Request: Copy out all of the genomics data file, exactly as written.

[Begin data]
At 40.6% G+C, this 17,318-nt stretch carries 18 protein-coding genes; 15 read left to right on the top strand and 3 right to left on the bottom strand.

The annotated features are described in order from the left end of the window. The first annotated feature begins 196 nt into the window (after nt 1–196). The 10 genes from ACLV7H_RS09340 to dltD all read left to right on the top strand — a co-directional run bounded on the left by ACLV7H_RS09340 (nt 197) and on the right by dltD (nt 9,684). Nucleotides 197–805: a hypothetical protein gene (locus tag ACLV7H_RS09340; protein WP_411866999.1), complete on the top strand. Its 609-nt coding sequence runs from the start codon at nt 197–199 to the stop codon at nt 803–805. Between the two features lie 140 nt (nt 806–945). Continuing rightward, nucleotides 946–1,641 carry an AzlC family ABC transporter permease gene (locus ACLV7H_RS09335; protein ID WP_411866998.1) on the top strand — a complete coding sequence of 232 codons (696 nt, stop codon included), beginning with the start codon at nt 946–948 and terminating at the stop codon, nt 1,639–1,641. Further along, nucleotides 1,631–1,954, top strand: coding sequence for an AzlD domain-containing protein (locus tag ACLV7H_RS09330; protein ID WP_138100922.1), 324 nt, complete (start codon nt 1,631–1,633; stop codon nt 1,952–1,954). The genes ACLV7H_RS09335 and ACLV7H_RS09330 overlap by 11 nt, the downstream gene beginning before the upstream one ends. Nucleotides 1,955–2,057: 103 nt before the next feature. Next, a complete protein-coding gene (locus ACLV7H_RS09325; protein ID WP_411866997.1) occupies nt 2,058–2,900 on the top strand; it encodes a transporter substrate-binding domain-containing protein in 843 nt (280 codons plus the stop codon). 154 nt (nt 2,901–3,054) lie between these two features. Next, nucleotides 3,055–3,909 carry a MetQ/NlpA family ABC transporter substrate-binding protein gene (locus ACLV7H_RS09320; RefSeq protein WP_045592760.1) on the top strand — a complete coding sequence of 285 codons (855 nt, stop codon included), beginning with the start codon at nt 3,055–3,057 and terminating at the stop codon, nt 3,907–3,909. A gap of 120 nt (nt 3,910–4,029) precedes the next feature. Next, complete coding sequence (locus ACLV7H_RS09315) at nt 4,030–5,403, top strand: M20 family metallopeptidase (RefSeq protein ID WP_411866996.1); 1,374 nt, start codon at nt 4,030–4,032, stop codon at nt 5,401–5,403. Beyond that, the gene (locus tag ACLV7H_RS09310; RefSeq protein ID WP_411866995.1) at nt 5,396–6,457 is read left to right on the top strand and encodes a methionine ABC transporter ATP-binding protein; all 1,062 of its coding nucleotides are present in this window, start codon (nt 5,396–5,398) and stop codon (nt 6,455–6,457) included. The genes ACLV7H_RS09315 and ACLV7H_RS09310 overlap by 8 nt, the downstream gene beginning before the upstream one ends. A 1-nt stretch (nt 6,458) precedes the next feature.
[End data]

At 40.6% G+C, this 17,318-nt stretch carries 18 protein-coding genes; 15 read left to right on the top strand and 3 right to left on the bottom strand.

The annotated features are described in order from the left end of the window. The first annotated feature begins 196 nt into the window (after nt 1–196). The 10 genes from ACLV7H_RS09340 to dltD all read left to right on the top strand — a co-directional run bounded on the left by ACLV7H_RS09340 (nt 197) and on the right by dltD (nt 9,684). Nucleotides 197–805: a hypothetical protein gene (locus tag ACLV7H_RS09340; protein WP_411866999.1), complete on the top strand. Its 609-nt coding sequence runs from the start codon at nt 197–199 to the stop codon at nt 803–805. Between the two features lie 140 nt (nt 806–945). Continuing rightward, nucleotides 946–1,641 carry an AzlC family ABC transporter permease gene (locus ACLV7H_RS09335; protein ID WP_411866998.1) on the top strand — a complete coding sequence of 232 codons (696 nt, stop codon included), beginning with the start codon at nt 946–948 and terminating at the stop codon, nt 1,639–1,641. Further along, nucleotides 1,631–1,954, top strand: coding sequence for an AzlD domain-containing protein (locus tag ACLV7H_RS09330; protein ID WP_138100922.1), 324 nt, complete (start codon nt 1,631–1,633; stop codon nt 1,952–1,954). The genes ACLV7H_RS09335 and ACLV7H_RS09330 overlap by 11 nt, the downstream gene beginning before the upstream one ends. Nucleotides 1,955–2,057: 103 nt before the next feature. Next, a complete protein-coding gene (locus ACLV7H_RS09325; protein ID WP_411866997.1) occupies nt 2,058–2,900 on the top strand; it encodes a transporter substrate-binding domain-containing protein in 843 nt (280 codons plus the stop codon). 154 nt (nt 2,901–3,054) lie between these two features. Next, nucleotides 3,055–3,909 carry a MetQ/NlpA family ABC transporter substrate-binding protein gene (locus ACLV7H_RS09320; RefSeq protein WP_045592760.1) on the top strand — a complete coding sequence of 285 codons (855 nt, stop codon included), beginning with the start codon at nt 3,055–3,057 and terminating at the stop codon, nt 3,907–3,909. A gap of 120 nt (nt 3,910–4,029) precedes the next feature. Next, complete coding sequence (locus ACLV7H_RS09315) at nt 4,030–5,403, top strand: M20 family metallopeptidase (RefSeq protein ID WP_411866996.1); 1,374 nt, start codon at nt 4,030–4,032, stop codon at nt 5,401–5,403. Beyond that, the gene (locus tag ACLV7H_RS09310; RefSeq protein ID WP_411866995.1) at nt 5,396–6,457 is read left to right on the top strand and encodes a methionine ABC transporter ATP-binding protein; all 1,062 of its coding nucleotides are present in this window, start codon (nt 5,396–5,398) and stop codon (nt 6,455–6,457) included. The genes ACLV7H_RS09315 and ACLV7H_RS09310 overlap by 8 nt, the downstream gene beginning before the upstream one ends. A 1-nt stretch (nt 6,458) precedes the next feature.